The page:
Despite having a genetic risk for the diseases, a newly published study found that certain healthy habits offset the risk, indicating that how you live life has a huge influence on whether dementia will ultimately be a part of it.
The study was led by the University of Exeter - simultaneously published today in JAMA and presented at the Alzheimer's Association International Conference 2019 in Los Angeles. "In our study, adherence to a healthy lifestyle was associated with a reduced risk of dementia regardless of the genetic risk".
No significant interaction between genetic risk and lifestyle factors were identified by investigators.
The study looked at 196,383 adults age 60 and older who lived in the United Kingdom and found that specifically, 1.13% of those with a healthy lifestyle developed dementia later in life compared with 1.78% of those with a less healthy lifestyle - a statistically significant difference.
"I was delighted to see that the lifestyle choices which appear to work against dementia are those which we know to be beneficial also for reducing the risks of other chronic diseases, including cardiovascular disease and cancer". The study has a number of limitations including that it can not show causality, lifestyle factors were self-reported and the study was restricted to adults of European ancestry so it may not be generalizable to other populations.
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People who adopted four or five healthy lifestyle habits - a healthy diet, at least 150 minutes a week of moderate to vigorous physical activity, light to moderate drinking, no smoking, and engaging in mentally stimulating activity - reduced their risk of developing Alzheimer's by 60% compared to people who had only one of those healthier behaviors.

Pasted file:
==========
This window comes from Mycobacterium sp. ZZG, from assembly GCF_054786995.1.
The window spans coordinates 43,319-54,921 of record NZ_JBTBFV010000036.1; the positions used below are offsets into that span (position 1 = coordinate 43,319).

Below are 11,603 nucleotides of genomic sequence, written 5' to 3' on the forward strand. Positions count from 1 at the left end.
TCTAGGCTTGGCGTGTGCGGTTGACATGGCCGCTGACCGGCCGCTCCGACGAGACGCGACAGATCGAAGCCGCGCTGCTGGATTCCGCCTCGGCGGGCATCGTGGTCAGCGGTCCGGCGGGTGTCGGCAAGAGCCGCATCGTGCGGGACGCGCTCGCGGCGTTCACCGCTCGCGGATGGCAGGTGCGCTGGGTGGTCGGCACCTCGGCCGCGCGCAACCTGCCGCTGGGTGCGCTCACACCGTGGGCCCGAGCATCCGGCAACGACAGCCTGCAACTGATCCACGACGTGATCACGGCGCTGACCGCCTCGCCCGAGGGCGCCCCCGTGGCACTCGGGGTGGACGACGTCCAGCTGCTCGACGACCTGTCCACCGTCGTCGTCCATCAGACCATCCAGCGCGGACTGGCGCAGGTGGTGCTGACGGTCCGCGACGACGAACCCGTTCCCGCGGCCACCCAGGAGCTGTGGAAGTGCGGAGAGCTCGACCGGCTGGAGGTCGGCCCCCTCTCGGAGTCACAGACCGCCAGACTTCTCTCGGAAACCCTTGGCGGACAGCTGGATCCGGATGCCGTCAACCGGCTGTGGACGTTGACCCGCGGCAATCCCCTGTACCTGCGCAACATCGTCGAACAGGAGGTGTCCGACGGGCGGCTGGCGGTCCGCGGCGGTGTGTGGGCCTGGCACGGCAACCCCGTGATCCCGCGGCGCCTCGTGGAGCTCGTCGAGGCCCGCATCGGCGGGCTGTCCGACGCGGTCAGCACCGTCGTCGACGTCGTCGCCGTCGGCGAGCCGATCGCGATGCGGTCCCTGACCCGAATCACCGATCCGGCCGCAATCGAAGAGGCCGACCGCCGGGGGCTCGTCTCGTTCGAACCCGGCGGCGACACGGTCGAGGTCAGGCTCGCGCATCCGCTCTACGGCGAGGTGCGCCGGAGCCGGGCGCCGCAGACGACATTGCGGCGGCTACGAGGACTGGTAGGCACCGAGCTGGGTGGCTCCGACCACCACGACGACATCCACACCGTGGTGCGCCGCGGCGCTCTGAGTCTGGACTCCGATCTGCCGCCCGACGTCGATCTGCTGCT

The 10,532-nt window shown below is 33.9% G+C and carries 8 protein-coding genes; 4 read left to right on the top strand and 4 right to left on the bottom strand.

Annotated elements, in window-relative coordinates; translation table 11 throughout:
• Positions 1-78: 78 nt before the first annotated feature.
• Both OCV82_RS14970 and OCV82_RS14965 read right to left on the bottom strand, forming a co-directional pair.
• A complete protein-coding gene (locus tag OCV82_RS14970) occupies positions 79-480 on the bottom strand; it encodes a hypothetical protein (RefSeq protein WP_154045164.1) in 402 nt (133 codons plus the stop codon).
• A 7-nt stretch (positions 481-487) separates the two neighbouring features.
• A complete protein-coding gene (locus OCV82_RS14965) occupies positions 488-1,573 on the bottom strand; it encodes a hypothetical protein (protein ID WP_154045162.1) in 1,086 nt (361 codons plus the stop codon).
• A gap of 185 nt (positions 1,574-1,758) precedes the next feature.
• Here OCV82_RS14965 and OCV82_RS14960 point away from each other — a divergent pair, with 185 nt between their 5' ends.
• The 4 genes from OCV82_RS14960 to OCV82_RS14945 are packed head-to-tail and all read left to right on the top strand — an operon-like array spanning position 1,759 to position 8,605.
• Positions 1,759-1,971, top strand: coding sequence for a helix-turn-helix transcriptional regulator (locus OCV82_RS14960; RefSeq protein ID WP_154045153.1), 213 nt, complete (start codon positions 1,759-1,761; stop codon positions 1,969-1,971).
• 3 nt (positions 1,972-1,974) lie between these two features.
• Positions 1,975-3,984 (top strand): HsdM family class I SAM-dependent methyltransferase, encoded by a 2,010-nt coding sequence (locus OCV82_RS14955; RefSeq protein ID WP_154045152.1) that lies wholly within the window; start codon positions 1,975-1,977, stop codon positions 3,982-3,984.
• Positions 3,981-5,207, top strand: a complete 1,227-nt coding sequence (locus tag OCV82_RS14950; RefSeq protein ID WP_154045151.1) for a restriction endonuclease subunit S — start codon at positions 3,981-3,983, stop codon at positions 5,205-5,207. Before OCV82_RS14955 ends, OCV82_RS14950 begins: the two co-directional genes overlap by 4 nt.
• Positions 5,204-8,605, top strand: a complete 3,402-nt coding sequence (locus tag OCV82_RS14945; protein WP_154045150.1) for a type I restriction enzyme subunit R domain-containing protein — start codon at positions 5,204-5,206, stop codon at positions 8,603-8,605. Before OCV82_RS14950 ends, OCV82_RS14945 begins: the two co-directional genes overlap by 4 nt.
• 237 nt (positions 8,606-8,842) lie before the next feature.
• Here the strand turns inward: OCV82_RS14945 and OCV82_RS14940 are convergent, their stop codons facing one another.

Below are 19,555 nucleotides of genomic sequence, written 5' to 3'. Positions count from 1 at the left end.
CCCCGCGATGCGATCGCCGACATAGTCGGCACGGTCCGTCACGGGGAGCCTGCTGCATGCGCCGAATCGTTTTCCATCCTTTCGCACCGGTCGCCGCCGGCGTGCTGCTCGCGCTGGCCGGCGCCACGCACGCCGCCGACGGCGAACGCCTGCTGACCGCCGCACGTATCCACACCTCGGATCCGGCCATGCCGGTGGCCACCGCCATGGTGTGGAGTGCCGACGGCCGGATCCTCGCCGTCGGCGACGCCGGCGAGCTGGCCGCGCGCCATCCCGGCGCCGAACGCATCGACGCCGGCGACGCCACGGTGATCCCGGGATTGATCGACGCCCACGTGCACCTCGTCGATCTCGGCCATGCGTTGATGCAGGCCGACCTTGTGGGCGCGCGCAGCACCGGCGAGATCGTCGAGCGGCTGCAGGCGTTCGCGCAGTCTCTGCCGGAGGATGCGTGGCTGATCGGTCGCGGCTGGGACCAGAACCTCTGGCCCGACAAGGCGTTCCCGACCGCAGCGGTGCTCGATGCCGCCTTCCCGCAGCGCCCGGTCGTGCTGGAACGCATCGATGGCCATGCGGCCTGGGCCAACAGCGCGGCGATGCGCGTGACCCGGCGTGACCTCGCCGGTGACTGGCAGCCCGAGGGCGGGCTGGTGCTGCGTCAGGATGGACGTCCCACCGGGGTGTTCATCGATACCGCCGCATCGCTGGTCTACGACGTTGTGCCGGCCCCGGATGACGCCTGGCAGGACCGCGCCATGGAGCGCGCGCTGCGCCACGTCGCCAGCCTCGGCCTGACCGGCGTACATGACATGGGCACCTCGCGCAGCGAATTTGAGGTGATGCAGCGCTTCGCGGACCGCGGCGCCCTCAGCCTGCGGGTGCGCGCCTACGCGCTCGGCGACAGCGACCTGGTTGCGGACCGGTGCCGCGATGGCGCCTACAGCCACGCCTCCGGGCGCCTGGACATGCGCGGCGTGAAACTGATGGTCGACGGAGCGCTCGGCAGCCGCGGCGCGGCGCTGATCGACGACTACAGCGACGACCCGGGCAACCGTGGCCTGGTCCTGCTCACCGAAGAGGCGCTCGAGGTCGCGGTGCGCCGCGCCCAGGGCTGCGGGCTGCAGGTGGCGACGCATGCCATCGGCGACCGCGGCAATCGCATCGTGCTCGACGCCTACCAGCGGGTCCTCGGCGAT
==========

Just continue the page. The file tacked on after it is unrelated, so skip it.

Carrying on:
The study, published in the JAMA medical journal, involved tracking almost 200,000 British people, all of European ancestry and aged 60 and older.
"Our results clearly show that it is possible to notably reduce the inherited dementia risk by our own actions", she said.
Notably, participants who were at a high risk of dementia and led an unhealthy lifestyle were three times more likely to develop dementia in comparison to someone with a low genetic risk who led a healthy lifestyle.
Researcher Dr David Llewellyn said: 'Some people believe it's inevitable they'll develop dementia due to their genetics. There is considerable evidence that individuals who avoid smoking tobacco, are physically active, drink alcohol in moderation, and have a healthy diet have a lower dementia risk.
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Still, the results should give hope to people anxious about their Alzheimer's risk - and an incentive to adopt healthy life habits, one expert said.
A hypothetical example of someone considered to be living a healthy lifestyle would be someone who does not now smoke, and cycles at a normal pace for two-and-a-half hours a week.
About 50 million people have dementia, and Alzheimer's disease is the most common type.
The UK Biobank study was long-term research of older individuals that tracks several factors that contribute to a range of diseases, which include heart disease, cancer, depression, and dementia.
"So hit that salad bar, swap a cocktail for a mocktail and get your exercise kit on".
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